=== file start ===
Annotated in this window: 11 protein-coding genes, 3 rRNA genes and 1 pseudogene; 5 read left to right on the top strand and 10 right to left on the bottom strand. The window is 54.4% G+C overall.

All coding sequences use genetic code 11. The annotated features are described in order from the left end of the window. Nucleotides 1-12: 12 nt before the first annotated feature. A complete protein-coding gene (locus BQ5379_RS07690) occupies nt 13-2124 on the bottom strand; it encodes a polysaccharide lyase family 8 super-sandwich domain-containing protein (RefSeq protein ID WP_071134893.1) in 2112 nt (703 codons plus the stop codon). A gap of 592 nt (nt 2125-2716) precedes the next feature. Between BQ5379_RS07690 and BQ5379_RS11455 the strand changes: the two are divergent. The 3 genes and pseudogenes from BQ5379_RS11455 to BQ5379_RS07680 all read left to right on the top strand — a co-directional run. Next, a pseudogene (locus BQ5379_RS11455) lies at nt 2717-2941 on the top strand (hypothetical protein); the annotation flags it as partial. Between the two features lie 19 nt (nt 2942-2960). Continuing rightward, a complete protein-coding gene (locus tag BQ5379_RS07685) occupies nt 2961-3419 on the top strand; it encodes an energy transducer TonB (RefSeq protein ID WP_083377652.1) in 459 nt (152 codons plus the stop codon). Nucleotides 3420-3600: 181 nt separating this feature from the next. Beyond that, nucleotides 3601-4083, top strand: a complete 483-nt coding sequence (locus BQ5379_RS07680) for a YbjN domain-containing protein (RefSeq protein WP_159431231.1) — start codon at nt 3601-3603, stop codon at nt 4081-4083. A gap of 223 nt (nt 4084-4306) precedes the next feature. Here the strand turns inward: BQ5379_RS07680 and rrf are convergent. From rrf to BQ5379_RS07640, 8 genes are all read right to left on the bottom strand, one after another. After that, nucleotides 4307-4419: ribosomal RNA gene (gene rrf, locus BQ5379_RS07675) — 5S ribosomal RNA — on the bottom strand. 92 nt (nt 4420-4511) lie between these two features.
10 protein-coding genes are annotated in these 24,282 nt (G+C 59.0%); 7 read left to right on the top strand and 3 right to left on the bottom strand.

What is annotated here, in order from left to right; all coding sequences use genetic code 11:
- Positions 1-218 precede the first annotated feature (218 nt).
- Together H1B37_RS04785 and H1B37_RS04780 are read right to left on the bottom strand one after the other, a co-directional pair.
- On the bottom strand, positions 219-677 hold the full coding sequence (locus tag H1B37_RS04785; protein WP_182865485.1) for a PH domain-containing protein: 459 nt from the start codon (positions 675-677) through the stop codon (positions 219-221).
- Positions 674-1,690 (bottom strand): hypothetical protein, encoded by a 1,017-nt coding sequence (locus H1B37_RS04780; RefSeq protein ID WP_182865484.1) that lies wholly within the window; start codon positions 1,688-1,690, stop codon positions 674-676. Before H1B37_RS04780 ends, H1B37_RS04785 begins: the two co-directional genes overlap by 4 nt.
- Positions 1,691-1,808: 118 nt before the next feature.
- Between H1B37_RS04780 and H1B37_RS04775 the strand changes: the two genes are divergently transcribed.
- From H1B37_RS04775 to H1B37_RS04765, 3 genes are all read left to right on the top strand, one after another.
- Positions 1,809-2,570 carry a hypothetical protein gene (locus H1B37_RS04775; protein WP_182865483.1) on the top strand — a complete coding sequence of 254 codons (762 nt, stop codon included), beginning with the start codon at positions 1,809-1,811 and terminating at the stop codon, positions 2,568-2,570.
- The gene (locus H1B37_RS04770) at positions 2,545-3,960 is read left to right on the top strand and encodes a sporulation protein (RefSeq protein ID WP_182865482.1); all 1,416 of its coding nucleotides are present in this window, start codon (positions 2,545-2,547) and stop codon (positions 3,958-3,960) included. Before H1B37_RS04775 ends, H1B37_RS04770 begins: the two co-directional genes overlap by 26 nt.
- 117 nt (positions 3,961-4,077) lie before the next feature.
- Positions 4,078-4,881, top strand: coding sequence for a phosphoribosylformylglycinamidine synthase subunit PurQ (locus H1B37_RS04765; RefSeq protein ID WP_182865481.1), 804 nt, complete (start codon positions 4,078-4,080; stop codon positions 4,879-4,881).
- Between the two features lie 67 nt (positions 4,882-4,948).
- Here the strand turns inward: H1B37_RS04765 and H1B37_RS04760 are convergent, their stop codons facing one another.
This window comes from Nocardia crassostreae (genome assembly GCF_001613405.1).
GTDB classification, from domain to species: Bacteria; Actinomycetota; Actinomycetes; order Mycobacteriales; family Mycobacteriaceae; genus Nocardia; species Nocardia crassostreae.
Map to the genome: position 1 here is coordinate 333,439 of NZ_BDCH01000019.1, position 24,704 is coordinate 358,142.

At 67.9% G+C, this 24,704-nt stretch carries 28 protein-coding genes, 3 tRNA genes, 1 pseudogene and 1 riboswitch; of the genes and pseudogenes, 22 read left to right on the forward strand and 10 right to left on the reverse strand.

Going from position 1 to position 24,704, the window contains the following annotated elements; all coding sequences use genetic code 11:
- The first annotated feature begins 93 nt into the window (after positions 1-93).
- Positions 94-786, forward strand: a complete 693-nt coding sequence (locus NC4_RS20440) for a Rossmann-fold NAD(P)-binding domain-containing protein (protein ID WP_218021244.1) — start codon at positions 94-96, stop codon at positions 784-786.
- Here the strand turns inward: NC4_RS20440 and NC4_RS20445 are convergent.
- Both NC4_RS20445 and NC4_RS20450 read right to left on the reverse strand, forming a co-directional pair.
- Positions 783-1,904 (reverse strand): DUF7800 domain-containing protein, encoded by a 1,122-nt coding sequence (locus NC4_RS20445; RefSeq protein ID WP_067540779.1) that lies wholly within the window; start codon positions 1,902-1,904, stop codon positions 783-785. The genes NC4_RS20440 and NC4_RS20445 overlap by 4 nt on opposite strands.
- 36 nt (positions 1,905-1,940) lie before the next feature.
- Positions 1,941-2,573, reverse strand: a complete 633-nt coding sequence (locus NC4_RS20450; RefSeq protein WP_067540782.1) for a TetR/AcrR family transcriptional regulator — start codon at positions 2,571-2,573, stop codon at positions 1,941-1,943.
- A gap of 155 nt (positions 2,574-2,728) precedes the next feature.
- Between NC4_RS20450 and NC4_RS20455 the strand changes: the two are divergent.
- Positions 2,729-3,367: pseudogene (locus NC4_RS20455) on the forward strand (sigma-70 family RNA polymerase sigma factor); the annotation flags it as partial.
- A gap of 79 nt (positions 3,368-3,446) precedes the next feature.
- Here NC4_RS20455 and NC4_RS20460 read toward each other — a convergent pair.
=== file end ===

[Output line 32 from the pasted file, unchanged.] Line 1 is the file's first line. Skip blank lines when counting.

- Positions 2,729-3,367: pseudogene (locus NC4_RS20455) on the forward strand (sigma-70 family RNA polymerase sigma factor); the annotation flags it as partial.